hill country observerThe independent newspaper of eastern New York, southwestern Vermont and the Berkshires


News & Issues June 2016


Plan to gut historic theater draws howls

City to replace Saratoga Music Hall with new court space

Saratoga Music Hall was set up for a sellout crowd in 2013 for the local premiere of “Small Apartments,” a film based on the book by Saratoga Springs native Chris Millis. This spring, city officials backed a plan to replace the historic theater with new courtroom space. Thomas Dimopoulos photoBy THOMAS DIMOPOULOS
Contributing writer



Saratoga Music Hall was set up for a sellout crowd in 2013 for the local premiere of “Small Apartments,” a film based on the book by Saratoga Springs native Chris Millis. This spring, city officials backed a plan to replace the historic theater with new courtroom space. Thomas Dimopoulos photo

A historic Saratoga Springs venue that has served as a community gathering space for the past 145 years may be nearing its last days.
Saratoga Music Hall, which sits on the top floor of City Hall, has been targeted by the city for conversion into a courtroom, and many area residents are not pleased.

“There’s nothing historic like that,” said David Wolf, owner of the Saratoga Savoy Center of Dance and organizer of the popular monthly Diamond Dance that has been held at the music hall for more than a decade.

“People are stunned,” he said. “They just can’t believe it.”
The closing of the music hall, a 300-seat theater where community events have been staged since City Hall’s construction in 1871, is being driven by the city’s effort to comply with a state mandate for more courtroom space.

Under a bill signed in 2013 by Gov. Andrew Cuomo that seeks to ease caseloads in overburdened municipal courts, Saratoga Springs transformed a part-time city judgeship into a full-time position. So since 2014, Saratoga Springs City Court has had two full-time judges.
The state Office of Court Administration informed the city it would need to modify its existing court space, which sits directly beneath Saratoga Music Hall, to accommodate the second judge -- and that it must do so at its own expense. The city faced fines if it didn’t file a draft plan with the state by the end of May to bring its courthouse into compliance.

So after evaluating five options, the City Council held a special meeting just prior to the May 31 deadline and unanimously backed “Option Five,” which calls for the conversion of Saratoga Music Hall into courtroom space.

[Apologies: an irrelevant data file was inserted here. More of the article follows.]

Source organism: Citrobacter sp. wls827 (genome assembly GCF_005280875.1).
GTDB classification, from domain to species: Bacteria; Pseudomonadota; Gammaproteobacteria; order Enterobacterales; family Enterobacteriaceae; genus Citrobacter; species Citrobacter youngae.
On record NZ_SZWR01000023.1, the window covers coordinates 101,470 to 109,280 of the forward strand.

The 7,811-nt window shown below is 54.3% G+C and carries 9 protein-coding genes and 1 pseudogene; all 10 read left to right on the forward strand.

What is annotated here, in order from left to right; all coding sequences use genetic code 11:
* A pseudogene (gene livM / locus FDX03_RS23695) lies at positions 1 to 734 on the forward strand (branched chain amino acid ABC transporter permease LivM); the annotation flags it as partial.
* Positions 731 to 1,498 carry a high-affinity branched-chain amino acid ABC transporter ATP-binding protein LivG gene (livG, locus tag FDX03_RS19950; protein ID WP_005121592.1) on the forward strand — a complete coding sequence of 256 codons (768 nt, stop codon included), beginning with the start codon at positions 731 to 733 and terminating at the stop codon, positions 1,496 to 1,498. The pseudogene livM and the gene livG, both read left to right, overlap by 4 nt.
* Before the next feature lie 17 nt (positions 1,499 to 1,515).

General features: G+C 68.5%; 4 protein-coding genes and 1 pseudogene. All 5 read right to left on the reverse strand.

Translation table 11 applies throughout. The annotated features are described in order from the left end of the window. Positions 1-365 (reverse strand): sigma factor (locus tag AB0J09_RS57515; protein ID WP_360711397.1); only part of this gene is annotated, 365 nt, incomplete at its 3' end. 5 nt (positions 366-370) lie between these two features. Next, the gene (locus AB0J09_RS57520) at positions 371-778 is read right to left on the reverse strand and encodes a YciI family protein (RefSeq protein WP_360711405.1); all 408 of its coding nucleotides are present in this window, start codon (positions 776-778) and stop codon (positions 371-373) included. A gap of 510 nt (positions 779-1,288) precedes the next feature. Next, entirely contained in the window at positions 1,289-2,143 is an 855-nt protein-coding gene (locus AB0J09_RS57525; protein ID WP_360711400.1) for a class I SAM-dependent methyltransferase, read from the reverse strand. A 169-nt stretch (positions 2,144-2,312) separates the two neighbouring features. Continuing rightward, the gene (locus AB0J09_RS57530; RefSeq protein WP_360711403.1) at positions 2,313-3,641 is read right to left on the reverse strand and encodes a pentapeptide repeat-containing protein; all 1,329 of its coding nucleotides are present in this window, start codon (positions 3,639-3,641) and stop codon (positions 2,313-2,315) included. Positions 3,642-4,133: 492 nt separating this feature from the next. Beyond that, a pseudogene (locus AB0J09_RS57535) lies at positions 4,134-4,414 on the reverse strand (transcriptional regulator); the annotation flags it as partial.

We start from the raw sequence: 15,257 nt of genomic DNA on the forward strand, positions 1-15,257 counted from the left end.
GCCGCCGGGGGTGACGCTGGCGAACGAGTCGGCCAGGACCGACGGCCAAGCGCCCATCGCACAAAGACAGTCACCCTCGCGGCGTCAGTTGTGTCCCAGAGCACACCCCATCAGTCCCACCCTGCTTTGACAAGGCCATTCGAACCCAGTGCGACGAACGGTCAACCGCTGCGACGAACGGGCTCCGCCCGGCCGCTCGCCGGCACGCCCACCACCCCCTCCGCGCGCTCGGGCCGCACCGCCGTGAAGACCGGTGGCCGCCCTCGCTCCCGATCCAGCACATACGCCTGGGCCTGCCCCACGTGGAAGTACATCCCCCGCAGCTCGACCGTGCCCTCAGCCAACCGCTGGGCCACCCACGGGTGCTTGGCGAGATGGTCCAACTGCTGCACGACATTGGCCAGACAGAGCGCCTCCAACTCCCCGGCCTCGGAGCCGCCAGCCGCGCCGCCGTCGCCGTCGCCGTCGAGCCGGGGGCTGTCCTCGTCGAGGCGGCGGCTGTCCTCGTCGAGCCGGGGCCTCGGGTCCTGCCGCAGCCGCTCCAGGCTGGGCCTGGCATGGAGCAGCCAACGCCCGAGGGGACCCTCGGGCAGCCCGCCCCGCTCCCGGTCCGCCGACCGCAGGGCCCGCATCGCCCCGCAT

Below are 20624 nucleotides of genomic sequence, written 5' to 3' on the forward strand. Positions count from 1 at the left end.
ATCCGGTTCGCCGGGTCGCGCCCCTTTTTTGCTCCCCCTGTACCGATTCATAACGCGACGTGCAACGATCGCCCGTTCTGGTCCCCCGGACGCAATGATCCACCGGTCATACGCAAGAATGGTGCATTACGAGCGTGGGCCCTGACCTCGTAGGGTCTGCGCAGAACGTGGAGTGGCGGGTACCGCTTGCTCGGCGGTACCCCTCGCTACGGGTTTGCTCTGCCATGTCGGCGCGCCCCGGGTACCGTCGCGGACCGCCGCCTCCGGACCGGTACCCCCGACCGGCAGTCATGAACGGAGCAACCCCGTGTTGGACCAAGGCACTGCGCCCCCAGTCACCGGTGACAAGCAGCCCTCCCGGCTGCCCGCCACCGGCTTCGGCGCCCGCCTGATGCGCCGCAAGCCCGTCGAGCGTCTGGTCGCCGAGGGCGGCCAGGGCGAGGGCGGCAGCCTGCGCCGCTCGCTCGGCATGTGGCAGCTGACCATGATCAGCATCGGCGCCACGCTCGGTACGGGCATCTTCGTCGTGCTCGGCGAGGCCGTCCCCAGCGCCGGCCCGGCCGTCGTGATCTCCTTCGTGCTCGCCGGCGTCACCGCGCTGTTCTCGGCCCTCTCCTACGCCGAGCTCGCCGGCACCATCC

“We really were under the gun to try to come up with a solution to a problem that none of us had control over,” said city Public Works Commissioner Anthony “Skip” Scirocco, whose department manages the music hall. “The first four options provided by consultants unfortunately didn’t cut the mustard. That’s when we started looking at Option Five.”

The other four proposals involved freeing up space on the second floor of City Hall, where one small courtroom currently exists, or building an addition to City Hall to house a new courtroom. Those plans either would not meet state requirements or were not financially feasible, the council decided.


Sensible solution?
Option Five develops more spacious court facilities on the third floor by converting the Music Hall. The resulting domino effect would see the current second-floor courtroom converted into council chambers for municipal meetings, providing more space than the limited capacity of the current first-floor council chambers.

So the city has submitted Option Five to the state for approval. Architectural consultants had estimated the range of cost for the five options at between $1.5 million and $6.2 million, with Option Five coming out somewhere in the middle of that range, officials have said.

But the final decision is up to the state, Mayor Joanne Yepsen said, adding that the Office of Court Administration “will get back to us in due time.”

The state agency will make a recommendation to the City Council, and that plan will then be forwarded to the state’s chief administrative law judge, who will have the final say, Yepsen explained. No physical changes to City Hall are expected before 2017.

The mayor described the conversion of the music hall into court space as an effort to “take care of our court needs and some of our City Hall needs at the same time.”

“We are bursting at the seams, and I would love a bigger City Council room,” Yepsen said. “If they come back and say this is not going to work for them for some reason, then there will be a new discussion.”

Council members say the music hall, despite its rich history, is seldom used.
“This is a great room in many ways, but it’s empty most of the time,” Public Safety Commissioner Chris Mathiesen said. “The city does not draw great income from that room. The upkeep for a room that’s so little utilized makes little sense fiscally.”

With the city needing more court space, the music hall is an obvious choice, Mathiesen said.
“This is a sensible solution,” he said. “I understand there are some people who are concerned about losing the use of the music hall. … In terms of a need for space for other functions of city government, it doesn’t make any sense whatsoever to start building big expensive buildings when we have an empty space upstairs.”

City officials say maintaining the hall as an entertainment venue would require costly improvements, such as installing better soundproofing and updating electrical and air conditioning systems – steps the council so far has not been willing to take on.


Unrealized potential
The music hall’s defenders, though, say the space is underused mainly because the city has done little to promote it or to make soundproofing and other needed improvements. The hall currently can’t be used at the same time as the second-floor courtroom, for example, because of concerns that noise would disrupt court proceedings.

Groups that already use the music hall argue there is a unique quality about the hall, both historically and culturally, and they are adamant in their support for preserving it.